MOGADISHU, Somalia — A former prime minister who holds dual Somali-U.S. citizenship was declared Somalia's new president Wednesday, immediately taking the oath of office as the long-chaotic country moved toward its first fully functioning central government in a quarter-century.
Incumbent President Hassan Sheikh Mohamud conceded defeat to former prime minister Mohamed Abdullahi Farmajo after two rounds of voting, saying that "history was made; we have taken this path to democracy."
Fears of attacks by extremist group al-Shabab limited the election to members of the upper and lower houses of parliament instead of the population at large. Lawmakers voted at a heavily guarded former air force base in the capital, Mogadishu, while a security lockdown closed the international airport.
Thousands of cheering Somalis quickly poured into the streets in jubilation, chanting the new president's name. Cheering soldiers fired into the air. "Somalia will be another Somalia soon," said Ahmed Ali, a police officer celebrating in the crowd.
Mohamud held a slight lead over Farmajo, 88 votes to 72, after the first round of 21 candidates, but Farmajo won the second round among the three candidates remaining, with 184 votes to Mohamud's 97.
"This victory represents the interest of the Somali people. This victory belongs to Somali people, and this is the beginning of the era of the unity, the democracy of Somalia and the beginning of the fight against corruption," Farmajo said. "There is a daunting task ahead of me, and I know that."
Farmajo, who is in his mid-50s and holds degrees from the State University of New York in Buffalo, was prime minister for eight months before leaving the post in 2011. When he was in office, al-Shabab was expelled from Mogadishu, his campaign biography says. He had lived in the United States since 1985, when he was sent there with Somalia's foreign affairs ministry.
Somalia began to fall apart in 1991, when warlords ousted dictator Siad Barre and then turned on each other. Years of conflict and al-Shabab attacks, along with famine, left this Horn of Africa country of about 12 million people largely shattered.
Across Mogadishu, Somalis had gathered around TV screens at cafes and homes, eagerly watching the vote. "We need an honest leader who can help us move forward," said Ahmed Hassan, a 26-year-old university student.
Somalia's instability landed it among the seven Muslim-majority countries affected by President Donald Trump's executive order on immigration, even though its government has been an increasingly important partner for the U.S. military on counterterrorism efforts, including drone strikes against al-Shabab leaders.
The new president, Farmajo, can travel to the United States on his U.S. passport.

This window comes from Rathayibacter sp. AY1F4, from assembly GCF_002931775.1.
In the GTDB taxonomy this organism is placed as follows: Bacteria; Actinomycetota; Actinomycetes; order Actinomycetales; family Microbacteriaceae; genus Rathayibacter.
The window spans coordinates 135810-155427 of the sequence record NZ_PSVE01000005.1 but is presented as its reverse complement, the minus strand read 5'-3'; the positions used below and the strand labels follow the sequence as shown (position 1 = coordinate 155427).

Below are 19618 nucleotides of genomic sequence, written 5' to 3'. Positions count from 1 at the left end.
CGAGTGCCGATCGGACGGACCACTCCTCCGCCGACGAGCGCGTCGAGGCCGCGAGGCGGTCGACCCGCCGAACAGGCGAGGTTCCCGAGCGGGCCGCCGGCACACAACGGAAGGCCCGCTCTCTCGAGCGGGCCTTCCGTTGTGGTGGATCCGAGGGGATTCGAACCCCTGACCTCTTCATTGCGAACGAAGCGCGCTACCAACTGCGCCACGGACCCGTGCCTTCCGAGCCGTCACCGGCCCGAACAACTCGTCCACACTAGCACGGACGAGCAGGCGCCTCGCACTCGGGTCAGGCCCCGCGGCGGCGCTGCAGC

In a sign of the dangers that remain in Mogadishu, two mortar rounds fired by suspected extremists late Tuesday hit near the election venue. There were no such attacks reported in the capital Wednesday and no public statements by al-Shabab.
The international community pushed Somalia to hold the election as a symbol of strength, with the U.S. pouring in hundreds of millions of dollars in recent years for political and economic recovery. The United States, which still doesn't have an embassy in Somalia, quickly congratulated Farmajo after his win.
But the election was marred by reports of widespread graft in a country recently ranked as the world's most corrupt by Transparency International.
The legislators voting — 275 members of the lower legislative house and 54 senators — were selected by the country's powerful, intricate network of clans. Weeks ago, a joint statement by the United Nations, the U.S., European Union and others warned of "egregious cases of abuse of the electoral process."
Examples included violence, intimidation and men taking seats that had been reserved for female candidates, the joint statement said.
With reports of votes being sold for up to $30,000 apiece, "This is probably the most expensive election, per vote, in history," the Mogadishu-based anti-corruption group Marqaati said in a report released Tuesday.
Tremendous challenges remain for Somalia and its new president, even beyond graft, al-Shabab attacks and an economy propped up in part by the country's diaspora of more than 2 million people.
An African Union peacekeeping force of more than 20,000 is making plans to pull out of the country by the end of 2020, leaving the job to national security forces that observers have said remain underprepared.
Meanwhile, hundreds of thousands of Somali refugees are under pressure to return home as neighboring Kenya's government seeks to close the world's largest refugee camp, Dadaab, by the end of May. Human rights groups have warned that Somalia is hardly equipped to support the returnees — especially as the United Nations and others warn that drought is creating a humanitarian crisis for almost three million Somalis.